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What the Regicides Did For Us

Far from being the bogeymen of history, Geoffrey Robertson QC says that the English regicides were men of principle who established our modern freedoms.

A plate depicting the Trial of Charles I in January 1649, from John Nalson's "Record of the Trial of Charles I, 1688" in the British Museum.
A plate depicting the Trial of Charles I in January 1649, from John Nalson's "Record of the Trial of Charles I, 1688" in the British Museum.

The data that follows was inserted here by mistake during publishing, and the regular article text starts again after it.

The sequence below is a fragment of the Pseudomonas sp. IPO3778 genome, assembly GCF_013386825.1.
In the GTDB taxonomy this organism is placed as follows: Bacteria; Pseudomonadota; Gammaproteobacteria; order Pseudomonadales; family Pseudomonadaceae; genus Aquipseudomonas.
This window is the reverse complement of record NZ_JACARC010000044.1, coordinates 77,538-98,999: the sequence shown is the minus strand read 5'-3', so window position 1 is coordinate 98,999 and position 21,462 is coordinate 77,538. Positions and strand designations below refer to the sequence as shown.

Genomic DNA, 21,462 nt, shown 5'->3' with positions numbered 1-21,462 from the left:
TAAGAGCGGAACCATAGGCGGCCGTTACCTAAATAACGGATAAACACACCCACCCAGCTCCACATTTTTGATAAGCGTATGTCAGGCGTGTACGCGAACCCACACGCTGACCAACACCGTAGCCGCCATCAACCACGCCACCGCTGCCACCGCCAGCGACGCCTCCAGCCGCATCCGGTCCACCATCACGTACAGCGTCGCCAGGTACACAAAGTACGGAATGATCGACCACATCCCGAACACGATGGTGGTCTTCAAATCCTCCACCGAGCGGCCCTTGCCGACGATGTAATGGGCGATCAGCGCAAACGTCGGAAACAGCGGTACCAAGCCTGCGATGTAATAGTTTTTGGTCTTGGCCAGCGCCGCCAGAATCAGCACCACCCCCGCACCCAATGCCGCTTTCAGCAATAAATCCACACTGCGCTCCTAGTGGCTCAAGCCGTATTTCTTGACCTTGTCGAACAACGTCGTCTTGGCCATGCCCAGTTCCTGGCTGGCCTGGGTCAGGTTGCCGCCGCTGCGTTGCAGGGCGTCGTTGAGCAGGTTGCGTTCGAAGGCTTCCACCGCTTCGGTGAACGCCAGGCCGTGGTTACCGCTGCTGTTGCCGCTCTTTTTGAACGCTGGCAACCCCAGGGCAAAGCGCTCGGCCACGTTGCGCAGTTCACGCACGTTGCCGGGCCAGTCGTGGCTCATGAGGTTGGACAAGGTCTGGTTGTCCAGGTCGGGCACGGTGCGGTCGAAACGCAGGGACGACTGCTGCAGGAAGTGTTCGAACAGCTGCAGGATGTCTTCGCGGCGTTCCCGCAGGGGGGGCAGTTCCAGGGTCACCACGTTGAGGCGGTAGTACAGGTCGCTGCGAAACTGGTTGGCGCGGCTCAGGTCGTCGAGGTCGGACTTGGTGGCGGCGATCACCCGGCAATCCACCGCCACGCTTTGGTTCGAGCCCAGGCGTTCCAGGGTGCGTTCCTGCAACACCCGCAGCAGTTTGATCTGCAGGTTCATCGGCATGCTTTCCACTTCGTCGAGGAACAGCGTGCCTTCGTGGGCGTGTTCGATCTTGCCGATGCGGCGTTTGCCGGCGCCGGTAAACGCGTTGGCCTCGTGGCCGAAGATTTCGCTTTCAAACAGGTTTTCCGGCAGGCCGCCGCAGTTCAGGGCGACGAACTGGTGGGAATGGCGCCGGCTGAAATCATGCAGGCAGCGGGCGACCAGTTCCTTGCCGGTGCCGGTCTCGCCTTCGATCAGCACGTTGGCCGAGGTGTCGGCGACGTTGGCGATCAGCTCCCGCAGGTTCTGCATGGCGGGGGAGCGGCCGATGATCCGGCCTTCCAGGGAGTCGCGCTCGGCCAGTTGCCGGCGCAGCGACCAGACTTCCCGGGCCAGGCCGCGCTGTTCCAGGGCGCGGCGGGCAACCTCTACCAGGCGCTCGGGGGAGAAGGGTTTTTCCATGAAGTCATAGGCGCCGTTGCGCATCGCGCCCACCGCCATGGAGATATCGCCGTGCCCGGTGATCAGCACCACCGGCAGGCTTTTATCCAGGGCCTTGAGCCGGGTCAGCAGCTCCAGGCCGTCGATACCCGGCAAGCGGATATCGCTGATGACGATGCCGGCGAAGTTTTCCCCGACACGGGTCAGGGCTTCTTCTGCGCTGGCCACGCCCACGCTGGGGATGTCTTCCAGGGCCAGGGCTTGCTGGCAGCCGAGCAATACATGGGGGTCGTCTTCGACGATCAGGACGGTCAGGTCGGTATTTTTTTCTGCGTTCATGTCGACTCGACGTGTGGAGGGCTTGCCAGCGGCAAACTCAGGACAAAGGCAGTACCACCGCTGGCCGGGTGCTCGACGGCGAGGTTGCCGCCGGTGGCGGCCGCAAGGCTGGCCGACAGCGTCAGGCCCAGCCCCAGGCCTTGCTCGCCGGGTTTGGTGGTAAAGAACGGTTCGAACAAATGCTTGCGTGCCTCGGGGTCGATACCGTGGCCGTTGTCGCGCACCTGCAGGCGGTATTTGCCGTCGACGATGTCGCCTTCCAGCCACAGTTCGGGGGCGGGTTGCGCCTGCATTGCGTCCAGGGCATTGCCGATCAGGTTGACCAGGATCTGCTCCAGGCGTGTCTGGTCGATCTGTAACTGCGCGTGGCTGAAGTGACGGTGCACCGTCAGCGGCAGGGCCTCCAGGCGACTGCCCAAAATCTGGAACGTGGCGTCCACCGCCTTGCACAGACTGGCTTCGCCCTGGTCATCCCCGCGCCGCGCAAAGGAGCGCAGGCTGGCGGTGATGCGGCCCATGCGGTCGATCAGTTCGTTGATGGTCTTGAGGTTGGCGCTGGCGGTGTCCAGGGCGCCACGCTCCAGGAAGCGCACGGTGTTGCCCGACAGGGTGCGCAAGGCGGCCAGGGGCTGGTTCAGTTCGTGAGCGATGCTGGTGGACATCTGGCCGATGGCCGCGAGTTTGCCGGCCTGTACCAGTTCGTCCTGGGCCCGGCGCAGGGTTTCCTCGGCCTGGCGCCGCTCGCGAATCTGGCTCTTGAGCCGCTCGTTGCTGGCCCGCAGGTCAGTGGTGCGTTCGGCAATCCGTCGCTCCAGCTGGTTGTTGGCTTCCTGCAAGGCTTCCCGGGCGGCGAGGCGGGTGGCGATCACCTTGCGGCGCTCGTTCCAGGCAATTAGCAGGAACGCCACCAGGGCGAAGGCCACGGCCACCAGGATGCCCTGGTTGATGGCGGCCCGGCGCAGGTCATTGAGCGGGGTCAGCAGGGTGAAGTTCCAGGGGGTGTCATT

The proceeding against Charles i in 1649 secured the constitutional gains of the Civil War – the supremacy of Parliament, the independence of judges, individual freedom guaranteed by Magna Carta and the common law. But they brought little fame to those who presided over the trial and signed the King’s death warrant. Apart from Cromwell (who later became king in all but name) the regicides are not portrayed on statues or stamps, and their fate is seldom mourned: in 1660, after a rigged trial at the Old Bailey, their heads were stuck on poles and their body parts fed to the stray dogs of Aldgate. British liberty is usually dated from the ‘glorious revolution’ of 1688-89, but forty years earlier the House of Commons had declared 1649 to be ‘The first year of freedom, by God’s blessing restored’.

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